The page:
Wednesday, February 24, 2016

Homily for Lenten Vespers In the Week of Reminiscere (The Second Sunday In Lent)

 22:24-46; Genesis 22:1-14

In the Name of the Father and of the + Son and of the Holy Spirit.
Our Lord Jesus teaces you to pray, “lead us not into temptation.” You confess in the Small Catechism, “God tempts no one. [But] we pray in this petition that God would guard and keep us so that the devil, the world, and our sinful nature may not deceive us or mislead us into false belief, despair, and to other great shame and vice.” “God tempts no one.” Therefore, what does the Scripture mean when it says “God tested Abraham?” Are not “testing” and “tempting” the same thing? Well, yes, and no.
Testing does not necessarily have a negative connotation. After all, you test your children in school with the intention of proving, or making certain what they have learned. The Scriptures use testing in the sense of proving the refinement and purity of precious metals like gold and silver. Gold and silver ore, when mined from the earth, are impure, containing bits of copper, iron, platinum, cadmium, and other metals and minerals. Impurities are removed from the precious metals by subjecting them to extreme heat. The gold and silver will melt without being destroyed so that the impurities, the dross, may be separated and filtered out. Similarly, God tests you with the extreme heat of trials and tribulations, not to punish you, but to prove you (to yourself!) and to improve you. Few of God’s children were tested more fiercely and consistently than St. Paul to whom the Lord famously said, “My grace is sufficient for you, for my power is made perfect in weakness.”
However, temptation is also a form of testing, but it is the type of testing that Satan brings, not God, though the LORD does permit it to befall you. Satan tests you by manipulating circumstances, within the limits that God allows him, in an attempt to make you abandon God’s will. Therefore, you must constantly be watchful and active against the devil, for he is always at work trying to make you fall. Satan’s desire is not to prove you and to improve you, but to destroy you. Thus, it is true that both God and the devil test you, but only one of these means the testing for your good and for the good of others that they might believe and be saved.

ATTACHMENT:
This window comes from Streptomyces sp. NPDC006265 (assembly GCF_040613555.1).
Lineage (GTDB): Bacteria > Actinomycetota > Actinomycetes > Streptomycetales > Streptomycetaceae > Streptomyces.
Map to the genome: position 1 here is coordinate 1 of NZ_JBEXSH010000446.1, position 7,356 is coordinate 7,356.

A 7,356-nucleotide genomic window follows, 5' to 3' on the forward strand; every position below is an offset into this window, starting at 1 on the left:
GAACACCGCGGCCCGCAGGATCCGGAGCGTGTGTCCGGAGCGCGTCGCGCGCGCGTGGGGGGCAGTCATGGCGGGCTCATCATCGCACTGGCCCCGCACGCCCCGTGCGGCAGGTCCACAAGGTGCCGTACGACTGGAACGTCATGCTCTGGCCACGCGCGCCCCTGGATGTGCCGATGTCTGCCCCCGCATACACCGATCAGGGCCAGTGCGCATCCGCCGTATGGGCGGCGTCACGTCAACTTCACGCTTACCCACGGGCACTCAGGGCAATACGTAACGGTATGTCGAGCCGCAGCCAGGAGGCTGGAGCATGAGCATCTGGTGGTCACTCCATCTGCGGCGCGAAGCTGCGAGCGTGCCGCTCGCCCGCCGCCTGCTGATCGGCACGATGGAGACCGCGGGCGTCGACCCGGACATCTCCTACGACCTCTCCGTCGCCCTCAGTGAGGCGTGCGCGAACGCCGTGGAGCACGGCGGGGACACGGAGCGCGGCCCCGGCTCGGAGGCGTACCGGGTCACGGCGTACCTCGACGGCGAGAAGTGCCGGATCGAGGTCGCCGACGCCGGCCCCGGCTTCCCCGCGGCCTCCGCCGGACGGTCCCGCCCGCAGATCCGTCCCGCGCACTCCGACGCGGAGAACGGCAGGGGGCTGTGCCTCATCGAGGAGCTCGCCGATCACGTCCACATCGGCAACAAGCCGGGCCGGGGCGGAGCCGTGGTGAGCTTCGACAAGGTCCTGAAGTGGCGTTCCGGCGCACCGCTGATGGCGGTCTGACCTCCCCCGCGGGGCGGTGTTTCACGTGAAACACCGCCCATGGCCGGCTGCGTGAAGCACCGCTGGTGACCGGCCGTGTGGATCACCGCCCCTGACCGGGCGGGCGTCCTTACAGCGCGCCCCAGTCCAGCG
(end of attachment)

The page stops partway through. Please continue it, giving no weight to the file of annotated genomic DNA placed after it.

“God tempts no one,” but He does test you. When you pray, “lead us not into temptation,” you are asking that the LORD would guard, keep, and protect you from the temptations and testing of the devil through the means of the world and your own sinful flesh. Nevertheless, when temptation comes, the LORD promises that He will always provide a way of escape that you may be able to endure and persevere. As I said in my homily for the First Sunday In Lent, the way of escape, at times, may be death, for you are called to be faithful unto death with the promise that you will receive the crown of life.
Thus it was that the LORD tested Abraham. As with the Canaanite woman this past Sunday, the LORD already knew Abraham’s faith. This was the man who believed God at His Word and the LORD credited his faith to him as righteousness. The LORD already knew Abraham’s faith. But, Abraham didn’t know his faith. The devil, the world, and your own sinful flesh conspire against you, tempting you to place your faith, your fear, love, and trust, in things other than in God, most often in yourselves. The LORD tested Abraham so that his faith would be strengthened, so that Abraham would know all the more that his faith was in the LORD and in His Word alone, and not in himself, or even in his faith.
The test was whether or not Abraham would trust the LORD and His Word, His promise, despite what his God-given eyes, ears, and reason told him. The LORD had promised Abraham a son from his own flesh – meaning, of his union with his wife Sarah, not with her handmaiden Hagar. Abraham had already doubted the LORD’s promise once and conceived a child with Hagar. But, then, the LORD kept His Word of promise and gave Abraham and Sarah a son, Isaac. But, then, to drive Abraham’s faith back to the Word and promise of the LORD, the LORD commanded Abraham to sacrifice His son Isaac. Granted, this is a pretty extreme test, but Abraham had already experience the LORD’s miraculous faithfulness. He knew that the LORD was both faithful and capable of keeping His Word, even if that required raising the dead.